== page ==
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Concussion Protocol Guidelines


CONCUSSION PROTOCOL GUIDELINES

If an athlete exhibits any signs, symptoms, or behaviors that seem suspicious that he or she may have had a concussion, that athlete must be removed from all physical activity, including sports and recreation. Continuing to participate in physical activity after a concussion can lead to worsening concussion symptoms, increased risk for further injury, and even death.

Parents and coaches are not expected to be able to “diagnose” a concussion. That is the role of an appropriate health-care professional. However, everyone involved in athletics must be aware of the signs, symptoms and behaviors associated with a concussion. If you suspect that an athlete may have a concussion, then he or she must be immediately removed from all physical activity.

Signs Observed by Coaching Staff

  • Appears dazed or stunned
  • Is confused about assignment or position
  • Forgets an instruction
  • Is unsure of game, score or opponent
  • Moves clumsily
  • Answers questions slowly
  • Loses consciousness (even briefly)
  • Shows mood, behavior or personality changes
  • Can’t recall events prior to hit or fall
  • Can’t recall events after hit or fall

Symptoms Reported by Athlete

  • Headaches or “pressure” in head
  • Nausea or vomiting
  • Forgets an instruction
  • Balance problems or dizziness
  • Double or blurry vision
  • Sensitivity to light
  • Sensitivity to noise
  • Feeling sluggish, hazy, foggy or groggy
  • Concentration or memory problems
  • Confusion
  • Does not “feel right” or is “feeling down”

When in doubt, sit them out! 

When you suspect that a player has a concussion, follow the “Heads Up” 4-step Action Plan.

  1. Remove the athlete from play.
  2. Ensure that the athlete is evaluated by an appropriate health-care professional.
  3. Inform the athlete’s parents or guardians about the possible concussion and give them information on concussion.
  4. Keep the athlete out of play the day of the injury and until an appropriate health-care professional says he or she is symptom-free and gives the okay to return to activity.

The signs, symptoms, and behaviors associated with a concussion are not always apparent immediately after a bump, blow, or jolt to the head or body and may develop over a few hours or longer. An athlete should be closely watched following a suspected concussion and should never be left alone.

Athletes must know that they should never try to “tough out” a suspected concussion. Teammates, parents and coaches should never encourage an athlete to “play through” the symptoms of a concussion. In addition, there should never be an attribution of bravery to athletes who do play despite having concussion signs and/or symptoms. The risks of such behavior must be emphasized to all members of the team, as well as coaches and parents.

If an athlete returns to activity before being fully healed from an initial concussion, the athlete is at greater risk for a repeat concussion. A repeat concussion that occurs before the brain has a chance to recover from the first can slow recovery or increase the chance for long-term problems. In rare cases, a repeat concussion can result in severe swelling and bleeding in the brain that can be fatal.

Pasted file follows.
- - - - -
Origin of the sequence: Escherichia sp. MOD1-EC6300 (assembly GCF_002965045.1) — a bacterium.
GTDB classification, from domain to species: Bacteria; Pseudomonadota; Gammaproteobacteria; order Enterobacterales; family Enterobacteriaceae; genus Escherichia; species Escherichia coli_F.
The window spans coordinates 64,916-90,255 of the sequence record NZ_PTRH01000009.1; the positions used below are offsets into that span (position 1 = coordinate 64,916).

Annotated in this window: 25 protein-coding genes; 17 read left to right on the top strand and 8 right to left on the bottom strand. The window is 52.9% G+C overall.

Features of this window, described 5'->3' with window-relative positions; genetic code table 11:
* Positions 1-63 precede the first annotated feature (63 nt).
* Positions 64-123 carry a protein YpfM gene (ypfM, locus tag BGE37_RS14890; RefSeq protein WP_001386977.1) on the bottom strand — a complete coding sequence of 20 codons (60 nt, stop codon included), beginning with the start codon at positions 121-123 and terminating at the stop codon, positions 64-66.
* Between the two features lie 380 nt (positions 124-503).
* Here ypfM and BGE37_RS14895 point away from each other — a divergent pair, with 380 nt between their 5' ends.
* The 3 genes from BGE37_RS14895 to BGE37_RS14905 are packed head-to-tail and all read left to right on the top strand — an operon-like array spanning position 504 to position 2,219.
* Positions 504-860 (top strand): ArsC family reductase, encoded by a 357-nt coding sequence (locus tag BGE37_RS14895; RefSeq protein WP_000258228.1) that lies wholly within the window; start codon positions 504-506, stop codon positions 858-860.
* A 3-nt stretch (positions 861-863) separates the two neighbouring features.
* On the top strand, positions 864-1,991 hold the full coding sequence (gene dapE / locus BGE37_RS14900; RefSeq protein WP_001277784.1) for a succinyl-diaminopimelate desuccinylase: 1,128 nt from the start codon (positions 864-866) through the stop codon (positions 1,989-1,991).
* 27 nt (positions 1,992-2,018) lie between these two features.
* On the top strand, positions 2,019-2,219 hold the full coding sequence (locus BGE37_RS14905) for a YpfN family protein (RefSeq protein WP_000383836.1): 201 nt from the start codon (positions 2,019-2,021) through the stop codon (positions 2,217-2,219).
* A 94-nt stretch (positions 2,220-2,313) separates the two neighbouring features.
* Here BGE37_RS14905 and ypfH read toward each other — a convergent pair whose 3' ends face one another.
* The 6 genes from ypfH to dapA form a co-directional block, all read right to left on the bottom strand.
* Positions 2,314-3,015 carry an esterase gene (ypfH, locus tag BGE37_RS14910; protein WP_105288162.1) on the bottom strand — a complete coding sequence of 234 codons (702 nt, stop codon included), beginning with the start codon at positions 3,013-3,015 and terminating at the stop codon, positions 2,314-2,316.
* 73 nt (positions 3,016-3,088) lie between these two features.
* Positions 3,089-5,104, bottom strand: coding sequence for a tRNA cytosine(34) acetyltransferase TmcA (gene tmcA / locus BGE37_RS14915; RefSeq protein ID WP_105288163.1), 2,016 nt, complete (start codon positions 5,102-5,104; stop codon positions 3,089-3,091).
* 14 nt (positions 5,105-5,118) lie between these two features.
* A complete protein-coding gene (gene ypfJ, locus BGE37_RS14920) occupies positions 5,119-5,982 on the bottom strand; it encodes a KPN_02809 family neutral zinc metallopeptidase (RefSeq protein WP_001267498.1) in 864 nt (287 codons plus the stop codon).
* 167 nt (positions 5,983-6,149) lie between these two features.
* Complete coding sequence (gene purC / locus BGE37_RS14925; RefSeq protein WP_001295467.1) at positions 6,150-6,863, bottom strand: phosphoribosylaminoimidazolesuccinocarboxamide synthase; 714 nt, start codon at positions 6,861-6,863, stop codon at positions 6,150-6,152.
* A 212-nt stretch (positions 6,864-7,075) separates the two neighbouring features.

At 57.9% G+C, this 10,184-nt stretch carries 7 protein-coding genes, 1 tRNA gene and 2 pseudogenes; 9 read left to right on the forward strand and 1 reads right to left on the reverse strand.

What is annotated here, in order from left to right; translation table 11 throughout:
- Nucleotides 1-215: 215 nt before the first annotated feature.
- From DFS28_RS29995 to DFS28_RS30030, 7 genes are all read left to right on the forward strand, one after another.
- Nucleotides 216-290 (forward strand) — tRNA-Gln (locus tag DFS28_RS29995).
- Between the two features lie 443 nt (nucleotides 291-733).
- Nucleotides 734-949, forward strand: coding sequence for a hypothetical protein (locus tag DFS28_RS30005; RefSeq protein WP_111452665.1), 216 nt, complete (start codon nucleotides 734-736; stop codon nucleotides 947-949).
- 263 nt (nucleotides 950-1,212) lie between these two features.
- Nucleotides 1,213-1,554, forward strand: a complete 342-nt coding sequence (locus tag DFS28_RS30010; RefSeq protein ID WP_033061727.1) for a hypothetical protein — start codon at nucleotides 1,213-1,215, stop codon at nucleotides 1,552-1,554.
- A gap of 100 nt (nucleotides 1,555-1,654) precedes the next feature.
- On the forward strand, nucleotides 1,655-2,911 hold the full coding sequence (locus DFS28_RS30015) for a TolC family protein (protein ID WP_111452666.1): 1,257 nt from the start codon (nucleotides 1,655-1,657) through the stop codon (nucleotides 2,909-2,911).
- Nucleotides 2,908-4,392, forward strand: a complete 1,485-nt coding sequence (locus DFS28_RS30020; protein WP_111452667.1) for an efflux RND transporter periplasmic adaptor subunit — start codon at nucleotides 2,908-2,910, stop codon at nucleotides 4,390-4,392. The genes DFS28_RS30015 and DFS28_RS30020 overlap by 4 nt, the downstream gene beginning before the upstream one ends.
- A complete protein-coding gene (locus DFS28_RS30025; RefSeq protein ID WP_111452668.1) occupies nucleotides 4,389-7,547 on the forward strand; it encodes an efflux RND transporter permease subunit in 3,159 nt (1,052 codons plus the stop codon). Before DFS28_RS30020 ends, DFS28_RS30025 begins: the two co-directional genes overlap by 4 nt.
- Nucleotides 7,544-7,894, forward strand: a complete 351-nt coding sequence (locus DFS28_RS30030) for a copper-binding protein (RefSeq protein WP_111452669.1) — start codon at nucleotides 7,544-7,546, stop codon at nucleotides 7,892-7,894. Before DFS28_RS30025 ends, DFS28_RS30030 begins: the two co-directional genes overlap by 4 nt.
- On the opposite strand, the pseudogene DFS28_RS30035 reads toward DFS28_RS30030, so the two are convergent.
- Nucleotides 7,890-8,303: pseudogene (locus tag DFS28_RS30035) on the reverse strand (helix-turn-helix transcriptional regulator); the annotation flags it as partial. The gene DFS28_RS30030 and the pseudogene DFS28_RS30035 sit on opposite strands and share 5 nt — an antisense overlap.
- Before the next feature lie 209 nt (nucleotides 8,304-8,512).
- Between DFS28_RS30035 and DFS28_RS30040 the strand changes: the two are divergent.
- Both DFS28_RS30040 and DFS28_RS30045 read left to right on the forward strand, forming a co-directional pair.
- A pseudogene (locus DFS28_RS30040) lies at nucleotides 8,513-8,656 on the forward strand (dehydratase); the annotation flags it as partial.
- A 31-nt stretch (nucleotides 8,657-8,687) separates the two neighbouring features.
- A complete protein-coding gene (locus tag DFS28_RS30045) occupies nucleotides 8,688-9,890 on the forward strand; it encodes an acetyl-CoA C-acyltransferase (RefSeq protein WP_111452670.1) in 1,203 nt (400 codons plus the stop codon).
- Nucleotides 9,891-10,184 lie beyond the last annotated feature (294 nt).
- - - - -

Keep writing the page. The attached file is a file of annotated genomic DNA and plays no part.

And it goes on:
What to do in an Emergency

Although rare, there are some situations where you will need to call 911. The following circumstances are medical emergencies:

  1. Any time an athlete has a loss of consciousness of any duration. While loss of consciousness is not required for a concussion to occur, it may indicate more serious brain injury.
  2. If an athlete exhibits any of the following:
    • decreasing level of consciousness,
    • looks very drowsy or cannot be awakened,
    • if there is difficulty getting his or her attention,
    • irregularity in breathing,
    • severe or worsening headaches,
    • persistent vomiting, or any seizures.


Return to Play

An athlete should never be allowed to resume physical activity following a concussion until he or she is symptom free and given the approval to resume physical activity by an appropriate health-care professional.

Once an athlete no longer has signs, symptoms, or behaviors of a concussion and is cleared to return to activity by an appropriate health-care professional, he or she should proceed in a step-wise fashion to allow the brain to re-adjust to exercise. In most cases, the athlete will progress one step each day.

Step 1: Light aerobic exercise- 5 to 10 minutes light jog; no weight lifting, resistance training, or any other exercises.

Step 2: Moderate aerobic exercise- 15 to 20 minutes of running at moderate intensity in the gym.

Step 3: Non-contact training drills. May begin weight lifting, resistance training and other exercises.

Step 4: Full contact practice or training.

Step 5: Full game play.

If symptoms of a concussion reoccur, or if concussion signs and/or behaviors are observed at any time during the return-to-activity program, the athlete must discontinue all activity and be re-evaluated by his or her health-care provider.

Regards,
Loudoun Rebels

                                

Contact

Loudoun Rebels
19277 Winmeade Drive 
Leesburg, Virginia 20176

Phone: 571-480-0717
Email: [email protected]

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